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So I called the vet and she suggested I call an animal psychologist. I couldn’t believe that I was even contemplating calling an animal psychologist! But I did it and she provided a miracle cure – on the phone, without even charging me. I don’t suggest that anyone else try this without consulting a vet, but she told me to give him 1/4 of a Benadryl pill every night for 2 weeks. Which I did. For the first few nights, I kept waking up and poking him because he was so quiet sleeping on my bed that I was afraid he was dead. After that, he stopped crying at night. He would meow during the day, but at least we could sleep at night. Early in the morning he sits by my face, quiet as a mouse, fixes his eyes on me, and if I open one eyelid a crack, he’ll meow for breakfast. Eventually I got a kitten to keep him company during the day, which helped tremendously too – Max and Boo still sleep together on the back of the couch during the day.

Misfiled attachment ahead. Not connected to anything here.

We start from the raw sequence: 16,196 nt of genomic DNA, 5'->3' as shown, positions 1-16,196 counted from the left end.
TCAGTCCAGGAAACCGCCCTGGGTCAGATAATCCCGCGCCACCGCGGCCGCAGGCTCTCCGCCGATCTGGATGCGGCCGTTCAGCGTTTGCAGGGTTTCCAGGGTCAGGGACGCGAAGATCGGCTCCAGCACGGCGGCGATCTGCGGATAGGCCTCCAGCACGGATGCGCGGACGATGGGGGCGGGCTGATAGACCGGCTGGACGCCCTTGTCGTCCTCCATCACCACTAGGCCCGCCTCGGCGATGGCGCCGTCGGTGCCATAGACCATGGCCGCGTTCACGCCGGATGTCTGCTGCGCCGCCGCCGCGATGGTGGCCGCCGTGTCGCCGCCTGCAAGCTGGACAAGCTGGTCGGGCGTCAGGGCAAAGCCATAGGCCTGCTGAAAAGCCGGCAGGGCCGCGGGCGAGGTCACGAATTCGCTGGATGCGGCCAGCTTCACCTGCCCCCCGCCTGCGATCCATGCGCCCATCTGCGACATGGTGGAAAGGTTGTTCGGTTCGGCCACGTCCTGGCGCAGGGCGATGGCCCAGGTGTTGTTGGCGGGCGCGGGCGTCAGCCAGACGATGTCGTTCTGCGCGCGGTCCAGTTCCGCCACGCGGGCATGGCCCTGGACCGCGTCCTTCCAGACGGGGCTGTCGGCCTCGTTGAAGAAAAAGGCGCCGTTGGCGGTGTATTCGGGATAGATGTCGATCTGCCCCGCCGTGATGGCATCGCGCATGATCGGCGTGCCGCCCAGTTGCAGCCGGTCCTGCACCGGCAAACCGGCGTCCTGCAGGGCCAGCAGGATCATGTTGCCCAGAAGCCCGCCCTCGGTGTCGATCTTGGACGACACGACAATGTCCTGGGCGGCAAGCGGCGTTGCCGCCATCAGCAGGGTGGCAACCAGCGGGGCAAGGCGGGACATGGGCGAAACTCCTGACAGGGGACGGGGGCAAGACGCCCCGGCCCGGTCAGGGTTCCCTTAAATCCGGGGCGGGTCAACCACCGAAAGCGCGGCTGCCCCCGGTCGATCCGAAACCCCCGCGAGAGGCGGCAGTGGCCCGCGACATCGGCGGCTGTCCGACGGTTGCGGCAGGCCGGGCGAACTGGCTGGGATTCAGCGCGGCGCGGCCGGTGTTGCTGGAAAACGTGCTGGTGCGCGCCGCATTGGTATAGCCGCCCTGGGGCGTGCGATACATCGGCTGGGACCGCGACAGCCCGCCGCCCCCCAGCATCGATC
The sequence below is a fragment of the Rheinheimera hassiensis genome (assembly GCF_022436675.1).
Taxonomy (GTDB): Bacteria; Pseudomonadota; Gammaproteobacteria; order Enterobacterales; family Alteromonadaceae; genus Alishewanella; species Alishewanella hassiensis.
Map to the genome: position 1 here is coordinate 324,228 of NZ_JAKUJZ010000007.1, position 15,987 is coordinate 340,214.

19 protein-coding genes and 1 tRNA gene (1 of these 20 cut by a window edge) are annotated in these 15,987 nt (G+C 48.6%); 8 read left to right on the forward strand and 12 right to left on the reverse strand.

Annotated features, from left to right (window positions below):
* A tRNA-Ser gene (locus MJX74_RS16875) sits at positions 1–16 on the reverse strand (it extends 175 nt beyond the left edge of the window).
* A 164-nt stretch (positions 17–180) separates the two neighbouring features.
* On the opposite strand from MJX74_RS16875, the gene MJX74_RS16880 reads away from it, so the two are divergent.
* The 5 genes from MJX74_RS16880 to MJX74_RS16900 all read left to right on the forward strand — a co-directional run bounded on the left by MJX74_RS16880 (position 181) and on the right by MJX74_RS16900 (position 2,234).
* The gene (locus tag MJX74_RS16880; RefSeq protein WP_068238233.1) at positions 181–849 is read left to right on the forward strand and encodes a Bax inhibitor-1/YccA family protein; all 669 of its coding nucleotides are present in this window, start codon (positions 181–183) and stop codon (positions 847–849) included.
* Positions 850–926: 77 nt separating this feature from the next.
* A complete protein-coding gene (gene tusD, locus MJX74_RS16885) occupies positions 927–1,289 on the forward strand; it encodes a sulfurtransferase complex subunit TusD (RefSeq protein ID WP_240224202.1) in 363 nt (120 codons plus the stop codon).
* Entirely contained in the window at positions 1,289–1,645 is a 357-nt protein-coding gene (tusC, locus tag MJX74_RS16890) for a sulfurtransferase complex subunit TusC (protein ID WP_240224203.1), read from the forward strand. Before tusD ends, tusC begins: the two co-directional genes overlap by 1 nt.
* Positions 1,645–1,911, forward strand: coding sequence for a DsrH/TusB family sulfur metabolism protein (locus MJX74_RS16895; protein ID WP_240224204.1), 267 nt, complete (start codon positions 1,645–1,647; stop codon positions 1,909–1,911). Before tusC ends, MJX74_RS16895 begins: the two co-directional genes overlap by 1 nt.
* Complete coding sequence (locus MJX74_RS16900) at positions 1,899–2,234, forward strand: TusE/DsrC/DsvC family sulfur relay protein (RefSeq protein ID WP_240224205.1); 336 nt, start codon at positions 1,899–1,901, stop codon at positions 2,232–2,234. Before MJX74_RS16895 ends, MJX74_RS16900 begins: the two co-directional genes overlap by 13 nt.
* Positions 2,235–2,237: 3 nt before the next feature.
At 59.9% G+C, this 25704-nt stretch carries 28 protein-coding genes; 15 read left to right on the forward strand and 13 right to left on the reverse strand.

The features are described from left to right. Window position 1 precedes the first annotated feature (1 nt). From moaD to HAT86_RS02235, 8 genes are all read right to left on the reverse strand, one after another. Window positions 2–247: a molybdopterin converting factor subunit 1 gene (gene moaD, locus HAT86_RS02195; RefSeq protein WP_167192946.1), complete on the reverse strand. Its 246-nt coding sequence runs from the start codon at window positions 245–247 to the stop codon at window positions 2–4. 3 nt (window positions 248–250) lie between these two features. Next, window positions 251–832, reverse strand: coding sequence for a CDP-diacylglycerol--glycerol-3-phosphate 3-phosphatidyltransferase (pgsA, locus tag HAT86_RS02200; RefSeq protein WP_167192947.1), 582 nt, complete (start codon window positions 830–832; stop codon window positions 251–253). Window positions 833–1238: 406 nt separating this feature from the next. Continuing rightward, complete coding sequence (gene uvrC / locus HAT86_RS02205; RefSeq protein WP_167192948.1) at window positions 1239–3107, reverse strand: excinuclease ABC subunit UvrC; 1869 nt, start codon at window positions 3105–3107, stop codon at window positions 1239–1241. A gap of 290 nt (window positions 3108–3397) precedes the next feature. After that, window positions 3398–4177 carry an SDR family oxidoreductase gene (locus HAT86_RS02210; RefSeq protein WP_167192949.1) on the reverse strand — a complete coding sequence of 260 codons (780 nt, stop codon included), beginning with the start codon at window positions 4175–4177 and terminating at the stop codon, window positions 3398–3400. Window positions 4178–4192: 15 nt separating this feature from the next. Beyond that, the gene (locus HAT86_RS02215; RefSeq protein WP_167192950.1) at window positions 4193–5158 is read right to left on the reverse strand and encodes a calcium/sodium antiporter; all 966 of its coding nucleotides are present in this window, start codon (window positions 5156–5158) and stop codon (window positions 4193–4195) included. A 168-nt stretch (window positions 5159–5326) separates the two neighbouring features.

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Boo is now almost 17 years old. He is old and rickety, and had a stroke, and is now on high blood pressure pills. We’ve had to put a bench at the end of the bed to help him get off the bed without falling on his face. But he is still the most loving, amazing and human-like cat I have ever had – even my husband of 5 years claims cannot live without Boo now, and he would sue for custody if we ever divorce.



Open Thread: Kitty Rescue

From commentor John Smallberries:

This is Fuzzy Cat, or Fuzzy Grumbles, depending on the mood she is in. She is one of four salvage cats we have – one was left on my wife’s front porch in a box as an undersized kitten, one came from the humane society as a kitten, and one was adopted from the sons of a good friend of my wife after he died unexpectedly.